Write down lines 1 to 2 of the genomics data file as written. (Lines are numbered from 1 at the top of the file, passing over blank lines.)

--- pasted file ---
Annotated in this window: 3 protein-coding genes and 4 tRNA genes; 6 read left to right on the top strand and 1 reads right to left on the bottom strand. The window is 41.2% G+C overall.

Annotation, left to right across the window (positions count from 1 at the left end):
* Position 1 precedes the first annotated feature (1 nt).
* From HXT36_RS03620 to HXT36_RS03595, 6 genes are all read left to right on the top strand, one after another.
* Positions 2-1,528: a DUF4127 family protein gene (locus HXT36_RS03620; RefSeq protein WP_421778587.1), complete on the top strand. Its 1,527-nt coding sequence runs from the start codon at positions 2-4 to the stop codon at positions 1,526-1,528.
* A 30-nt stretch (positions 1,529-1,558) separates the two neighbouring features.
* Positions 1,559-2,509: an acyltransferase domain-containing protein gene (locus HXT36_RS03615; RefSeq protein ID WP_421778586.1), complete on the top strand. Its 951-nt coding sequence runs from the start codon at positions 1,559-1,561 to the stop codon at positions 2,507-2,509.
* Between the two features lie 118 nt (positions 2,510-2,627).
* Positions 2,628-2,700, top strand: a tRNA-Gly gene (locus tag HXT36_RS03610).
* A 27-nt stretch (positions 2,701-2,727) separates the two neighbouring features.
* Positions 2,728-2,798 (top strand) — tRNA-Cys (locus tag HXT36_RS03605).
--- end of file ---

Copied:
Annotated in this window: 3 protein-coding genes and 4 tRNA genes; 6 read left to right on the top strand and 1 reads right to left on the bottom strand. The window is 41.2% G+C overall.

Annotation, left to right across the window (positions count from 1 at the left end):